Advice is one of those funny things.
When we need some, sometimes we don’t often know how to ask for it.
When we know something, we’re often inclined to proffer this information, whether it is desired, warranted, requested or not.
So bursting are we that sometimes we can give advice without even thinking.
Sometimes, we’re just not sure how to handle what we have in front of us, so we say what we can and hope for the best.
With the internet and social media the size it is, I often see advice flying around; some of which is accepted and appreciated and much of which is pointless, useless and frustrating, even if the intent is a good one.
I have received some of this latter sort of advice myself and, I’m sure, have given it at times, too.
In many cases, a rant on a Facebook profile, or a bitching about something in the school yard or over a coffee, that’s all it is; a verbal vent. Sometimes, whether it is in relation to parenting, business or just life in general, you don’t want advice. You just want someone to sit down and listen to you, and to just understand.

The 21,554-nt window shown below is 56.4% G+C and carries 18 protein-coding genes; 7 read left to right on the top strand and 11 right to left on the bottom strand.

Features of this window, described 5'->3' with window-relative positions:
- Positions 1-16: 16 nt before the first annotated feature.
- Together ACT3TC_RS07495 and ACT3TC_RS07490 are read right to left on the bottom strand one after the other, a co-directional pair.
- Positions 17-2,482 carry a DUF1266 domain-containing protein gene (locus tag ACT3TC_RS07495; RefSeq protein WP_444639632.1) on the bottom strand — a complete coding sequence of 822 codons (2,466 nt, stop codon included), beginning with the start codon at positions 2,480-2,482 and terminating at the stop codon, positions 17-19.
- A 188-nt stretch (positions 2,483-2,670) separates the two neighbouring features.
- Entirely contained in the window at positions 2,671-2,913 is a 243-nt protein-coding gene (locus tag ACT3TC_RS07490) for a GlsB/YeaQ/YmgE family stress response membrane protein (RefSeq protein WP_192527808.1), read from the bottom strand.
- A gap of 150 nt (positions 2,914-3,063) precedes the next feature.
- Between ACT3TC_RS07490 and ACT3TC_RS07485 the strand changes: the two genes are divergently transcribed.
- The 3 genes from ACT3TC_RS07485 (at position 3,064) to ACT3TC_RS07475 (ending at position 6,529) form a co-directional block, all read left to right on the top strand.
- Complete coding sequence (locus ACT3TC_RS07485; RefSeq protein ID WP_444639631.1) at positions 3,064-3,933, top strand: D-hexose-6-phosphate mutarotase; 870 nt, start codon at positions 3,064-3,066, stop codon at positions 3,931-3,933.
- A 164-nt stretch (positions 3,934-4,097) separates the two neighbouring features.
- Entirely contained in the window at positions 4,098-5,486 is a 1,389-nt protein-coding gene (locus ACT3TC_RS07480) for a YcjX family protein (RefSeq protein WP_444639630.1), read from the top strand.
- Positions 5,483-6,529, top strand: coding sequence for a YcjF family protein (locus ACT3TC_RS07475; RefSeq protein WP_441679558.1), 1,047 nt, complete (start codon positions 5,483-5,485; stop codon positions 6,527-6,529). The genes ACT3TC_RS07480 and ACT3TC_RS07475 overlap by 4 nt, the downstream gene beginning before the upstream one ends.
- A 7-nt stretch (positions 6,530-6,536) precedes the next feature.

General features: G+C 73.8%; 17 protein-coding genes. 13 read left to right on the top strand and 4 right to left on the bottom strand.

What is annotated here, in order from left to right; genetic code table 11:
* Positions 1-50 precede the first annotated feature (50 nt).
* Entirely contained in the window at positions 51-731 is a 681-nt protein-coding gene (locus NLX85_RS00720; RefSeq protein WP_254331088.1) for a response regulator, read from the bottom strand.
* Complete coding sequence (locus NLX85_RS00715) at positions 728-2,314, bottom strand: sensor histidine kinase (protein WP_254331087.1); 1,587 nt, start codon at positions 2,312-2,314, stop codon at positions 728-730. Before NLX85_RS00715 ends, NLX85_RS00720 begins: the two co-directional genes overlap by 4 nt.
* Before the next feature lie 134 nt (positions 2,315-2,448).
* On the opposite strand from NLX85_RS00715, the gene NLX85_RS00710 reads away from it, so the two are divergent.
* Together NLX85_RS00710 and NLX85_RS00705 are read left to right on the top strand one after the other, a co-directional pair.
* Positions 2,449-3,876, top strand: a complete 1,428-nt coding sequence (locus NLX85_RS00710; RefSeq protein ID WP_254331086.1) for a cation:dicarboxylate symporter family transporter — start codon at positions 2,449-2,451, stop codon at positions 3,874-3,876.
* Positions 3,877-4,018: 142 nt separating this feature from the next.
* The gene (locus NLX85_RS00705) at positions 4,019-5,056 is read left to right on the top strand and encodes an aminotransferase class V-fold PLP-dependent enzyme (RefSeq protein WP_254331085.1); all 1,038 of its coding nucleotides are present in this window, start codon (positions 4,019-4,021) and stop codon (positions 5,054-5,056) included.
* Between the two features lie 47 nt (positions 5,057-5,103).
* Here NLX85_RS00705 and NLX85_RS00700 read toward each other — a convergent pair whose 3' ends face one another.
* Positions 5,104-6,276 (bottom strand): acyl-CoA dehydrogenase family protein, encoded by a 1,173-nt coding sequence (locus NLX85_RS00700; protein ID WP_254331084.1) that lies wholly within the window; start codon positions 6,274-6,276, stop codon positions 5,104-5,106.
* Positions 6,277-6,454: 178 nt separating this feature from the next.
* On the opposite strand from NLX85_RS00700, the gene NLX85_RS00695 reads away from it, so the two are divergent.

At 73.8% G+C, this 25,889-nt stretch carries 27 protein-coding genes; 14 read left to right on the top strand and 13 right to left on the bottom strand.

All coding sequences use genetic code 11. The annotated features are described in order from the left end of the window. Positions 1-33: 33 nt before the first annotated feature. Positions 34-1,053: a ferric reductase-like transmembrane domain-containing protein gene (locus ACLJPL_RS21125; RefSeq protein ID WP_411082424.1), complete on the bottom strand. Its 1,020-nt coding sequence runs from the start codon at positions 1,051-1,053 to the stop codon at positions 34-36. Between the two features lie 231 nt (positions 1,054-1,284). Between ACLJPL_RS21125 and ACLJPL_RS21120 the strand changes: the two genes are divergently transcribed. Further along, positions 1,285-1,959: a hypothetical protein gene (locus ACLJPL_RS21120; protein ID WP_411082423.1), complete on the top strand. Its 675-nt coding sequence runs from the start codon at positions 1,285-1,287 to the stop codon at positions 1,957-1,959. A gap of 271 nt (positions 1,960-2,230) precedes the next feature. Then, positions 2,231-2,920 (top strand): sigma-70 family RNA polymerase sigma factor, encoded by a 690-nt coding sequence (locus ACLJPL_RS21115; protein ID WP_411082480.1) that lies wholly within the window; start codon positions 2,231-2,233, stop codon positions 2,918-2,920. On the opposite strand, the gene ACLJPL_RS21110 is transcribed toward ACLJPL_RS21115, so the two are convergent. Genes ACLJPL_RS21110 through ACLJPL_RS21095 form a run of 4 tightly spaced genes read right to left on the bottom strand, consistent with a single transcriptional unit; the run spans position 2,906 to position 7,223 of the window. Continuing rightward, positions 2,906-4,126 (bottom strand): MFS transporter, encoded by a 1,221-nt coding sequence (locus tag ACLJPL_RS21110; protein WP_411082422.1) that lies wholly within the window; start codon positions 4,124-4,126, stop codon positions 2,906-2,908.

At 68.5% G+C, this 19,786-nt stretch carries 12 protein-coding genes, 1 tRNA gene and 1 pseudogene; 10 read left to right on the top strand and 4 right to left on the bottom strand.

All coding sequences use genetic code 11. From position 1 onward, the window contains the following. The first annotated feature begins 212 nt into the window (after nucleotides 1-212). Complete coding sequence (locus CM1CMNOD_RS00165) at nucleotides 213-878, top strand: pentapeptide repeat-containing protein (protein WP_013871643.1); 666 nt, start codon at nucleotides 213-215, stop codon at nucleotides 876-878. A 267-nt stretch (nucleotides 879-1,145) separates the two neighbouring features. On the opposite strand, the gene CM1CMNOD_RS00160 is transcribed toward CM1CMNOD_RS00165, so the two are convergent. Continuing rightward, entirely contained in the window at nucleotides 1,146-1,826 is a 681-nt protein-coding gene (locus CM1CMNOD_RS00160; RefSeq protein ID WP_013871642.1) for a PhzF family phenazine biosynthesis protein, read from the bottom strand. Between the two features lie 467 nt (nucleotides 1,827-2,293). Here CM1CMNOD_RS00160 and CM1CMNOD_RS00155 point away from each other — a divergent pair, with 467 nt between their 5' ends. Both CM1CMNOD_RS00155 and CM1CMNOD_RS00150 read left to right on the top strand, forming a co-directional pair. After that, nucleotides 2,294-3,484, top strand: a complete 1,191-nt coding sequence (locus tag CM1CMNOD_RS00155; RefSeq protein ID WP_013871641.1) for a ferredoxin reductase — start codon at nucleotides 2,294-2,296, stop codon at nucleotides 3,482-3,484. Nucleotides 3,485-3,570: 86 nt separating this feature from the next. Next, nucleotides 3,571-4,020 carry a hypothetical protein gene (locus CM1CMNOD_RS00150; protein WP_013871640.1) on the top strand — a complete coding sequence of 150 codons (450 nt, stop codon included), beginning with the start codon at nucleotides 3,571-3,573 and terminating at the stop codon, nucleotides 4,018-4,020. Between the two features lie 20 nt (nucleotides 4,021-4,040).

Here is some advice on advice.
“Sounds like my kids [at that age]”
Whilst it is true that most kinds of certain ages behave in very similar manners (i.e. the ‘terrible twos’, teenagers etc) this is not helpful advice. Most mothers know their children are ‘normal’ and they’re not experiencing something new and traumatic that no other person on earth has endured before.
When thy’re in the midst of horrible shitness, relatability stated in this manner is not something they particularly care about. What they want is practical solutions on how to get through this moment without braining someone or going completely mental. Whilst it is generally ‘normal’ behaviour, the books don’t exactly explain just how horrible it can be at the moment, and give the distinct impression that putting the kid in time out/removing privileges/grounding them/setting up a reward chart will solve the issue just like